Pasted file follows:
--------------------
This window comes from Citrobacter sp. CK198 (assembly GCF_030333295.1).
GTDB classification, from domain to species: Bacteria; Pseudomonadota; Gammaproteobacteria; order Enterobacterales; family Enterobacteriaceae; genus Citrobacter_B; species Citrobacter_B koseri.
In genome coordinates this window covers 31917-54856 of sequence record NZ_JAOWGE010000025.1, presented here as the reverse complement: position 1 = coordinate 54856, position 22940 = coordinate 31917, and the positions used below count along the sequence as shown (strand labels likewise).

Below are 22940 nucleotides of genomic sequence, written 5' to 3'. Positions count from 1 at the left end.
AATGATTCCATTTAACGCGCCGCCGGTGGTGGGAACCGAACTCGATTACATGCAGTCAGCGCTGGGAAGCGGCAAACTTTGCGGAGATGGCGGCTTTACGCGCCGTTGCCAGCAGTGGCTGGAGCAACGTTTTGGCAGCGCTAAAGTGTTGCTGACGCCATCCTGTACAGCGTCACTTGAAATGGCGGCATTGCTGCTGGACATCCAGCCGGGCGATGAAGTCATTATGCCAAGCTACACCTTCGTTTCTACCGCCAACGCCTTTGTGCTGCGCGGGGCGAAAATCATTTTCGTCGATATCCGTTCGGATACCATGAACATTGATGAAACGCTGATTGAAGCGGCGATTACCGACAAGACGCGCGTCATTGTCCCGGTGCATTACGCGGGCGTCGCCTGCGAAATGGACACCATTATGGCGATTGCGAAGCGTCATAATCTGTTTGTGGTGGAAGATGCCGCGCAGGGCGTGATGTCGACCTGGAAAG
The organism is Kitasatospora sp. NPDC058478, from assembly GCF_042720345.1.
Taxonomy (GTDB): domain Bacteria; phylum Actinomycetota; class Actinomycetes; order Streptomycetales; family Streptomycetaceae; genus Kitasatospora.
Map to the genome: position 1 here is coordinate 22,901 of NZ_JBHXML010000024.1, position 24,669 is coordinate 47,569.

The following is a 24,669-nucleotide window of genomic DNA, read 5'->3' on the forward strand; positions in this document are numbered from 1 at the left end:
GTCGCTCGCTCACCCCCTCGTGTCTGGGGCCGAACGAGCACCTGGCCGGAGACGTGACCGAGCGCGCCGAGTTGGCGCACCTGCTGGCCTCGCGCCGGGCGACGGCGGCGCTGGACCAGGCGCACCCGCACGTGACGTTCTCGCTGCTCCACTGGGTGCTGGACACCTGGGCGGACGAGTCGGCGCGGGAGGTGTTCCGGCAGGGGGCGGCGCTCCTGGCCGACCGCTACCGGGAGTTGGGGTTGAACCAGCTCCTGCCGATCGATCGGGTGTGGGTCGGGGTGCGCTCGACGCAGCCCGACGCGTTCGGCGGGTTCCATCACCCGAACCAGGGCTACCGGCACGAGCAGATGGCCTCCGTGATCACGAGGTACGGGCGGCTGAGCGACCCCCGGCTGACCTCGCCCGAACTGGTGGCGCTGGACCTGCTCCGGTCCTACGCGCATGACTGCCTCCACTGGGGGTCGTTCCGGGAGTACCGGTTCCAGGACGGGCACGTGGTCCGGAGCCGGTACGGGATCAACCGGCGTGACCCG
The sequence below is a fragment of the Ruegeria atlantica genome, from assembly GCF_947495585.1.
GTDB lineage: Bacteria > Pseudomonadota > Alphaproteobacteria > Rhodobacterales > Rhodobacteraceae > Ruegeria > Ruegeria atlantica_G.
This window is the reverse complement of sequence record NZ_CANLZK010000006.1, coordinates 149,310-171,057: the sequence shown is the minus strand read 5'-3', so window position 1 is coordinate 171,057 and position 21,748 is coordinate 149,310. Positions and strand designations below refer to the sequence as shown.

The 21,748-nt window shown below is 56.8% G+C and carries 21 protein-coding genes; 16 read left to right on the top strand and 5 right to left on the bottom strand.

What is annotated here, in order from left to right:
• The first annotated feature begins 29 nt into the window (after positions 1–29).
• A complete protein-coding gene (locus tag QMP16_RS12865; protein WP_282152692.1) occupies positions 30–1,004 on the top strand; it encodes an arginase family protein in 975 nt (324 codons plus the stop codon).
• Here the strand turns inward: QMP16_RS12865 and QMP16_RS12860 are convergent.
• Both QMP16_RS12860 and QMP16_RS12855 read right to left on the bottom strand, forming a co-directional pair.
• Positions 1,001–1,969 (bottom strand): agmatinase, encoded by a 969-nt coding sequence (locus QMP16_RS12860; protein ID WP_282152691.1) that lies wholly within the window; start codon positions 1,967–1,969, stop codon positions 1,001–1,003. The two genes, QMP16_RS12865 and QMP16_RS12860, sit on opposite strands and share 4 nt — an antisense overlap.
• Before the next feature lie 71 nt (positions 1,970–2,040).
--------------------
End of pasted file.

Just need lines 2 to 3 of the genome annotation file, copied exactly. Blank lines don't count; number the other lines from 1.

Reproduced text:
GTDB classification, from domain to species: Bacteria; Pseudomonadota; Gammaproteobacteria; order Enterobacterales; family Enterobacteriaceae; genus Citrobacter_B; species Citrobacter_B koseri.
In genome coordinates this window covers 31917-54856 of sequence record NZ_JAOWGE010000025.1, presented here as the reverse complement: position 1 = coordinate 54856, position 22940 = coordinate 31917, and the positions used below count along the sequence as shown (strand labels likewise).